Courtesy Reuters

Two Cheers for Expensive Oil


Widespread fears of waning oil reserves are obscuring the real reasons for the cost of crude oil today. The truth behind high prices is mundane: they are the result of extreme economic processes, not geological limitations. The current "crisis" is being driven by the reduced availability of crude on the world market and the inadequacy of the oil industry's refining capacity. Both conditions were brought on by years of low oil prices, inadequate investment in infrastructure, and producers' fears of surpluses. Since 2003, the situation has been exacerbated by an unexpected increase in the global consumption of crude.

As market forces have kicked in, high prices have already started to generate more investment, which will boost both production and refining capacity in the future. In other words, high oil prices are a painful but necessary cure for the disease that has affected the oil market for about 20 years.

Still, the danger remains that prices could stay too high for too long, provoking a drop in demand just when new production and refining capacity start to come on-stream. This, in turn, could send prices spiraling downward and put an end to the current move toward greater investment, leaving the fundamental problems of the oil market unsolved. Such a development would delay needed changes in the consumption habits of industrialized societies and set them up for another crisis in the future.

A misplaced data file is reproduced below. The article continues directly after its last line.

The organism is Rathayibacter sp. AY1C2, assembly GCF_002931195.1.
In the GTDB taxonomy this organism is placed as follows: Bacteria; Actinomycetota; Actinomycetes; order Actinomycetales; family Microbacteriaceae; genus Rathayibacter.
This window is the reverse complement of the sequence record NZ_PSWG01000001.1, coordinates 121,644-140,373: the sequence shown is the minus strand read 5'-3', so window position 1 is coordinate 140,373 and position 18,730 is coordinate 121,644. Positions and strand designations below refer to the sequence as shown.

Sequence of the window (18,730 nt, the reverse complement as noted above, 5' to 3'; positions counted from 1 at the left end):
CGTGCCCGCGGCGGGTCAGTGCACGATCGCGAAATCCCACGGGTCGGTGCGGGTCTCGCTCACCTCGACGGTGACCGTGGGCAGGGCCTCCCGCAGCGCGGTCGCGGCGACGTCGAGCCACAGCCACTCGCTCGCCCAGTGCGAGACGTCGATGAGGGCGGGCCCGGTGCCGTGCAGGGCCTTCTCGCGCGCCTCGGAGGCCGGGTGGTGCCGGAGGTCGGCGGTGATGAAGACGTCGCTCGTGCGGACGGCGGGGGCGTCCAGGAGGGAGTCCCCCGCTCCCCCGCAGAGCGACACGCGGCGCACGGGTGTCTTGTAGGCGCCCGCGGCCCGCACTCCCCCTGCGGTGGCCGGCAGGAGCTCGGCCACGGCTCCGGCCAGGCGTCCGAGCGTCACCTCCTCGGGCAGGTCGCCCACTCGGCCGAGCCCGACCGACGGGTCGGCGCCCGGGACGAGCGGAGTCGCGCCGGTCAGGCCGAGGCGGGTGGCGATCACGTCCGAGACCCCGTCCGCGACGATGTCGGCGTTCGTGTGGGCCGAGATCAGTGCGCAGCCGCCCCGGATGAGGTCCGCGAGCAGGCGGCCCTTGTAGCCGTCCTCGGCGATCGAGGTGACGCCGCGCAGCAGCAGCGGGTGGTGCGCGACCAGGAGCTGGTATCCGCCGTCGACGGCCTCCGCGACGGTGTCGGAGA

Despite all the predictions of impending catastrophic shortages, the world still possesses immense oil reserves. "Proven" reserves alone, more than 1.1 trillion barrels, could fuel the world economy for 38 years even at current rates of consumption. And this figure understates potential production, because the accepted definition of proven reserves includes only those reserves that can be exploited with currently available technology at conservatively projected prices. An additional 2 trillion barrels of "recoverable" reserves are not classified as proven but will probably meet that standard in a few years as technological improvements, increased knowledge of the subsoil, and the

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